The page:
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arbitrary proceedings of the assembly in the affair of my brother, that, by remaining, I should soon have been exposed to difficulties, which I had the greater reason to apprehend, as, from my indiscreet disputes upon the subject of religion, I begun to be regarded by pious souls with horror, either as an apostate or an atheist. I came, therefore, to a resolution; but, my father, in this instance, siding with my brother, I presumed that if I attempted to depart openly, measures would be taken to prevent me. My friend Collins undertook to favour my flight. He agreed for my passage with the captain of a New York sloop, to whom he represented me as a young man of his acquaintance, who had an affair with a girl of bad character, whose parents wished to compel me to marry her, and that, of consequence, I could neither make my appearance

off publicly. I sold part of my books to procure a small sum of money, and went privately on board the sloop. By favour of a good wind, I found myself, in three days, at New-York, nearly 300 miles from my home, at the age only of seventeen years, without knowing an individual in the place, and with very little money in my pocket.

The inclination I had felt for a seafaring life was entirely subsided, or I should now have been able to gratify it; but having another trade, and believing myself to be a tolerable workman, I hesitated not to offer my services to the old Mr. William Bradford, who had been the first printer in Pennsylvania, but had quitted that province on account of a quarrel with George Keith, the Govern

He could not give me employment himself, having little to do, and already as many hands as he wanted ; but he told me, that his son, a printer at Philadelphia, had lately lost his principal workman, Aquila Rose, who was dead, and that, if it would go thither, he believed that he would engage

Philadelphia was 100 miles farther. I Resi



tated not to embark in a boat in order to repair, by the shortest cut of the sea, to Amboy, leaving my trunk and effects to come after me by the usual and more tedious conveyance. In crossing the bay we met with a squall, which shattered to pieces our rotten sails, prevented us from entering the Kill, and threw us upon Long Island.

During the squall a drunken Dutchman, who like myself was a passenger in the boat, fell into the sea.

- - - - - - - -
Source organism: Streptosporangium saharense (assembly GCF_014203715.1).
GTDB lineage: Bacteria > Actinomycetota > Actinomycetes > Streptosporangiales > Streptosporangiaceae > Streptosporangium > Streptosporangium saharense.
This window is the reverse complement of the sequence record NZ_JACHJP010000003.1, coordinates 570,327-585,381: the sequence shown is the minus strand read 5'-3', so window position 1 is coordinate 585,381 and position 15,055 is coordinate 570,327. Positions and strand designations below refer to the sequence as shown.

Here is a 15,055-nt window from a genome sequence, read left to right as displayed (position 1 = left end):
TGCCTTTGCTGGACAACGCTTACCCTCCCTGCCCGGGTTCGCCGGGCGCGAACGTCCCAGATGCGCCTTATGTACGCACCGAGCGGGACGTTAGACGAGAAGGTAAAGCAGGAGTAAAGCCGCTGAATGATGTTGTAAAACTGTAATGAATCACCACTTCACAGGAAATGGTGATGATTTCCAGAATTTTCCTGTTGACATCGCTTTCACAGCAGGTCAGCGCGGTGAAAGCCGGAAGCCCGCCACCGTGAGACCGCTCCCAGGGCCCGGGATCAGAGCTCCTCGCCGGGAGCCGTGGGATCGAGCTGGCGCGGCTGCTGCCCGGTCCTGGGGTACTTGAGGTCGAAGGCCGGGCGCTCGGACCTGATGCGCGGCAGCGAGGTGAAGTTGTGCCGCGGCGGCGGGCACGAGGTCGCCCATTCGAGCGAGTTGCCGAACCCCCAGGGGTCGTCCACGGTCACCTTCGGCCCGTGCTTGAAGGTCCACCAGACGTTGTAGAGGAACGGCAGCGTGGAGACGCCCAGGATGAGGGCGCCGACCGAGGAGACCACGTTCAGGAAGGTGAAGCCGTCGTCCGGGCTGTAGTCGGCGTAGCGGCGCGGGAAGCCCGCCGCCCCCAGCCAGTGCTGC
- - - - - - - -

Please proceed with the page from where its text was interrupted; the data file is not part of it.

At the moment that he was sinking I seized him by the fore-top, saved him, and drew him on board. This immersion sobered him a little, so that he fell asleep, after having taken from his pocket a volume, which he requested me to dry. This volume I found to be my old favourite work, Bunyan's Voyages, in Dutch, a beautiful impression on fine paper, with copper-plate engravings; a dress in which I had never seen it in its original language. I have since learned that it had been translated into almost all the languages of Europe, and, next to the bible, I am persuaded it is one of the books which has had the greatest spread. Honest John is the first that I know of, who has mixed narrative and dialogue together; a mode of writing very engaging to the reader, who, in the most interesting passages, finds himself admitted as it were into the company, and present at the conversation. De Foe has imitated it with success in his Robinson Crusoe, his Moll Flanders, and other works; as also has Richardson in his Pamela, &c.

In approaching the island, we found that we had made a part of the coast where it was not possible to land, on account of the strong breakers produced by the rocky shore. We cast anchor and veered the cable toward the shore.

Some men, who stood upon the brink, hallooed to us, while we did the same on our part; but the wind was so high, and the waves so noisy, that we could neither

of us hear each other. There were some canoes upon the bank, and we called out to them, and made signs to prevail on them to come and take us up; but either

they did not understand us, or they deemed our request impractieable, and withdrew. Night came on, and nothing remained for us but to wait the subsiding of the wind; till when we determined, that is, the pilot and I, to sleep if possible. For that purpose we went below the hatches along with the Dutchman, who was drenched with water. The sea broke over the boat, and reached us in our retreat, so that we were presently as completely drenched as he.

We had very little repose during the whole night; but the wind abating the next day, we succeeded in reaching Amboy before it was dark, after having passed thirty hours without provisions, and with no other drink than a bottle of bad rum, the water upon which we rowed being salt. In the evening I went to bed with a violent fever.